The Brothers working in the Institution were not instructed in childcare. Their tuition was the teacher training for national schools which was provided by the Congregation at its own Marino training college. Brothers attended teacher training in Marino for one year and were then sent out to a Christian Brothers’ school for experience for a number of years, before returning to complete their second and final years. Many young Brothers were sent to Artane as their first posting in this interim period, when they were wholly unqualified to care for children and had completed only half of their course as teachers. The Investigation Committee heard evidence from former members of staff of Artane that they were shocked by their first experience and overwhelmed by the scale of the task imposed on them.
An unusual feature about Artane was that there was independent evidence as to conditions there. The evidence was firstly that of Fr Henry Moore, who was chaplain to Artane by appointment of the Archbishop of Dublin, Dr J.C. McQuaid, from 1960 to 1967. Fr Moore was the author of a confidential report on conditions in Artane, which he wrote in 1962 at the request of the Archbishop. He also gave evidence about the Institution to an Inter-Departmental Committee on juvenile crime in the same year, as a result of which controversy arose between officials of the Department of Justice and the Department of Education. Fr Moore was exceptionally qualified to comment on residential schools and the Christian Brothers, because he had spent nearly 10 years as a resident of St Vincent’s Glasnevin, an orphanage operated by the Christian Brothers. Fr Moore’s evidence is discussed in detail later in this chapter.
Br Jules previously worked in Tralee in the 1930s, where his behaviour had also come to the attention of the Provincial and a Visitor. Whilst in Tralee, he was accused of beating a boy severely. When he was asked for an explanation of this severe corporal punishment, Br Jules wrote to the Provincial claiming that the Industrial School Inspector had advised him to give the boy special physical training to remedy a physical defect. The boy failed to perform an exercise on this occasion, though formerly he had been capable of doing so, and he had therefore been punished. Br Jules acknowledged that this punishment was excessive in the circumstances.
Br Beaufort8 was on the staff of Artane throughout the 1940s and early 1950s, having previously worked in Tralee,9 where he received a letter from Br Noonan, Superior General of the Congregation, warning him about his temper and the risk he posed of causing serious bodily harm to the boys: A still more dangerous weakness in you was mentioned in the suffrages. You are passionate in your dealings with the boys. In fact at times you show so little control of your temper that you are in danger of inflicting serious bodily harm on the boys by your manner of correcting them. Watch yourself and pray to God to give you some of His meekness and forbearance. Never punish a boy in any way except what is permitted by the Rule. Forgive easily the small failings of your pupils and in this way more good will be done than by harsh treatment.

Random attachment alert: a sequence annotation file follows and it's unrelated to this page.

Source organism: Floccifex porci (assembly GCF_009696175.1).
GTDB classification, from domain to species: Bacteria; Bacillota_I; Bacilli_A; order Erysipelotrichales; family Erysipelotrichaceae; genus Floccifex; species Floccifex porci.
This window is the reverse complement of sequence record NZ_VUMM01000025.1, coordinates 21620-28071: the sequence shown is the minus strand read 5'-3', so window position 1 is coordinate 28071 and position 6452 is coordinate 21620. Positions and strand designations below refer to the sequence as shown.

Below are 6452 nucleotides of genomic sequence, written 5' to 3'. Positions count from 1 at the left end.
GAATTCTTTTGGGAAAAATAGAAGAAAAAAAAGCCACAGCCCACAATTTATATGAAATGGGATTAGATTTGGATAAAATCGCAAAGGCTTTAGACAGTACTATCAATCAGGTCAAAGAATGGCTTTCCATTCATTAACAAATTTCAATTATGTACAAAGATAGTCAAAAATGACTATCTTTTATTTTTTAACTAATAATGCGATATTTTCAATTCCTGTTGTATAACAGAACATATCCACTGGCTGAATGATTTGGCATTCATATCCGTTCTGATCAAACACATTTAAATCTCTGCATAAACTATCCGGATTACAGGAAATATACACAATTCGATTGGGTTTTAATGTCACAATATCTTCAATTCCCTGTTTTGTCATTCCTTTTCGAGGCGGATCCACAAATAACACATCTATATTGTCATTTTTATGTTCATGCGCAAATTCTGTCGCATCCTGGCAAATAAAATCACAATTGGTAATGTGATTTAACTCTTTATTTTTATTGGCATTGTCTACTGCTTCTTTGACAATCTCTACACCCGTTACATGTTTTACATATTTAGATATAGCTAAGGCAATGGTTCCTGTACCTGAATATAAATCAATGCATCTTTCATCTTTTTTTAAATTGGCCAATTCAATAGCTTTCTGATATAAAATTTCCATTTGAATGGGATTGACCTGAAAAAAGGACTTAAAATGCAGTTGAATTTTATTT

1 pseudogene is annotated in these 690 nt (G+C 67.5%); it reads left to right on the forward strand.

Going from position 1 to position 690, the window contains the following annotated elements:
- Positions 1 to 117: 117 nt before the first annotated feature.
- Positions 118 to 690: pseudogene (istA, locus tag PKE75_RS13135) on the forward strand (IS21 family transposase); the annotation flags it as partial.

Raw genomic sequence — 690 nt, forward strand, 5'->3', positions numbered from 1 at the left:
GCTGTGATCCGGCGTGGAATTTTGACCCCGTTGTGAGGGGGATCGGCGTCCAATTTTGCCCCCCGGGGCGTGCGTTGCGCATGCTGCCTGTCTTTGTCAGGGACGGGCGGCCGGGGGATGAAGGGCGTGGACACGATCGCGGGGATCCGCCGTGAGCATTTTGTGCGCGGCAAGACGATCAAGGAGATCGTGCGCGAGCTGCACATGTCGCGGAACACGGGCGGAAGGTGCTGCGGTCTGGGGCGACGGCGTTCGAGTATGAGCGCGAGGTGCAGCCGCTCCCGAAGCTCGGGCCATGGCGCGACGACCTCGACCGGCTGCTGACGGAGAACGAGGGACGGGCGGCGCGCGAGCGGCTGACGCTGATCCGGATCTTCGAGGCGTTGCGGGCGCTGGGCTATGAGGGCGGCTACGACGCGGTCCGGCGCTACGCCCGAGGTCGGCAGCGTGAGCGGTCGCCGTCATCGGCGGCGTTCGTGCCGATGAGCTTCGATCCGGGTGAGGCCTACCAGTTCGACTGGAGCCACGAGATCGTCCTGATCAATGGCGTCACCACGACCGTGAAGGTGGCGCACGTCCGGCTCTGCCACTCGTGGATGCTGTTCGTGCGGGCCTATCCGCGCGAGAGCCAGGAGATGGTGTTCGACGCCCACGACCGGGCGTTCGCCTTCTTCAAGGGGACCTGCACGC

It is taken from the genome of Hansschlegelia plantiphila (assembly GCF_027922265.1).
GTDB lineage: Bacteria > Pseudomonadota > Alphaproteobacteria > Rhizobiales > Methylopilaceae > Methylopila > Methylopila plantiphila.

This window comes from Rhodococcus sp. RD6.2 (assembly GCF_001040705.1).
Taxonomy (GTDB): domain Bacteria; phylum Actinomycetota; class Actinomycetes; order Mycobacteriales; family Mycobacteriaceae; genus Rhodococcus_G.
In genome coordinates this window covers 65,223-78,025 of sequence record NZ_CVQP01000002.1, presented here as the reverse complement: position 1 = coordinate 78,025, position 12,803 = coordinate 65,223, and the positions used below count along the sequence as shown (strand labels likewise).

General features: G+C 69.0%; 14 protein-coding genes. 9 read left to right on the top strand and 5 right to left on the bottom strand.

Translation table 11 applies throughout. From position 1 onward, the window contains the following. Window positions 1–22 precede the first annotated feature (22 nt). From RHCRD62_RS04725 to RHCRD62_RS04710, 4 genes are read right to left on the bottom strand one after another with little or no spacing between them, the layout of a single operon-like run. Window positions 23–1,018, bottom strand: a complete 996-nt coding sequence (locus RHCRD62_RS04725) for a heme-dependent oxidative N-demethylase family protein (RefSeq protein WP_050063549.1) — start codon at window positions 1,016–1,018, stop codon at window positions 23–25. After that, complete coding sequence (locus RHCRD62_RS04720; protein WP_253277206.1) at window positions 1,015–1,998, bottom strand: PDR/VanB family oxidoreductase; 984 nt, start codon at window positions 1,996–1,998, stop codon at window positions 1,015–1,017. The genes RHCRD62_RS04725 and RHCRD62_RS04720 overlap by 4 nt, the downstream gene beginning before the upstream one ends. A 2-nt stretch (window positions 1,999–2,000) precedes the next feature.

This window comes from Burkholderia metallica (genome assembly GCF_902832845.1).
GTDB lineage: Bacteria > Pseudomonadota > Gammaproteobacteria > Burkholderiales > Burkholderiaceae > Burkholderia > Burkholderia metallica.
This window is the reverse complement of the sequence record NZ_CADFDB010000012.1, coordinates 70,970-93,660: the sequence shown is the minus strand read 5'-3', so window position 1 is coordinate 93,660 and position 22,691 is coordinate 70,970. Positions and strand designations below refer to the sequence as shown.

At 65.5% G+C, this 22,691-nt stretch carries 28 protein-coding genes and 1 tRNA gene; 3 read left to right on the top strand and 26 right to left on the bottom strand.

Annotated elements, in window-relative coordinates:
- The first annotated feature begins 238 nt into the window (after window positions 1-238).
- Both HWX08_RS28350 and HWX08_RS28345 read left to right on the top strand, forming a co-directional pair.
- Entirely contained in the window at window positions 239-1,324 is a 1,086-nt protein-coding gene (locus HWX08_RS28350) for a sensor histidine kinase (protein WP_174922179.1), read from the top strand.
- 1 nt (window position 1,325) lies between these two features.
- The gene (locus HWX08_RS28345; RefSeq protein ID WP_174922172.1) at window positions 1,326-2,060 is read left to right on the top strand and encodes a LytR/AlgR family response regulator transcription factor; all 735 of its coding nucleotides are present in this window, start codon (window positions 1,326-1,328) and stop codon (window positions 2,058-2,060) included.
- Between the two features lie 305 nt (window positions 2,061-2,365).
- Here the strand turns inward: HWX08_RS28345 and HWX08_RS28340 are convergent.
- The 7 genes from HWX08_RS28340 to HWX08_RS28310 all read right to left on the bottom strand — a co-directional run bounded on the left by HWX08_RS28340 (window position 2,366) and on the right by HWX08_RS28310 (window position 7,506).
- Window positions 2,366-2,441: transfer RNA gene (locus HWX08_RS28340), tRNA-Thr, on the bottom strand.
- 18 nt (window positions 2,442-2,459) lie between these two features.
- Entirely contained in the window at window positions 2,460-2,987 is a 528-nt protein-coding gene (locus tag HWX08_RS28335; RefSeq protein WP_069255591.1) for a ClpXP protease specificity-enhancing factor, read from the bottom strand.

Br Eriq worked in Artane for less than a year in the late 1940s. He left in April, not August, which was the usual time for Brothers to be moved. Br Eriq had previously worked in Tralee in the late 1930s, where three consecutive Visitation Reports were critical of his severity towards the boys. A full account is contained in the Tralee chapter.
Br Olivier served in Artane in the late 1940s and early 1950s. He said that all Brothers were issued with a leather strap to maintain discipline, and commented: The danger with that is this; that it could be used excessively ... depending on the type of person you were. You could be somebody with a short fuse like myself, I have to admit I had the short fuse, and there would be times perhaps when ... you would be inclined to use it. You see it was the only armoury you had ... In fairness I would say though that the Rules of the Congregation laid down, I am just thinking back and I want to be fair to the Brothers as well, rules are there maybe to be broke, but it was specified that corporal punishment should never be used for failure in lessons, that type of thing. ... I could go a week, a month, without ever giving a slap to a fella, it could happen. I am not trying to make myself out that I am a saint or that I wouldn’t use it, I certainly would indeed, and I’m awfully sorry ...
The Congregation referred to this incident in its Opening Statement. They commented: Although there are differences of opinion concerning precisely how the injury was caused and when the mother was allowed to see the boy, it is quite clear that the boy was injured and that his arm was broken. The Brother in question was transferred out of Artane.
At the first public hearing on 15th September 2005, Br Reynolds, speaking for the Christian Brothers, was asked if he found it appropriate for the Congregation to effect such a transfer under the circumstances, and he replied: It wasn’t appropriate. I would say it wouldn’t have been uncommon in various places at the time. Certainly that one is the most serious incident we have and it was handled badly I would say from all aspects of it. The other thing that gives some sort of indicator or is indicative of society at the time and what surprised me when I read it that even Peader Cowan, the TD who alerted the Dáil to it at the end of it said, “this is an isolated incident and it won’t happen again” and so on. That came as a surprise to me, but I am taking that as indicative of the times as well. It’s probably indicative of the attitude that somebody who did something of that nature could be transferred elsewhere.25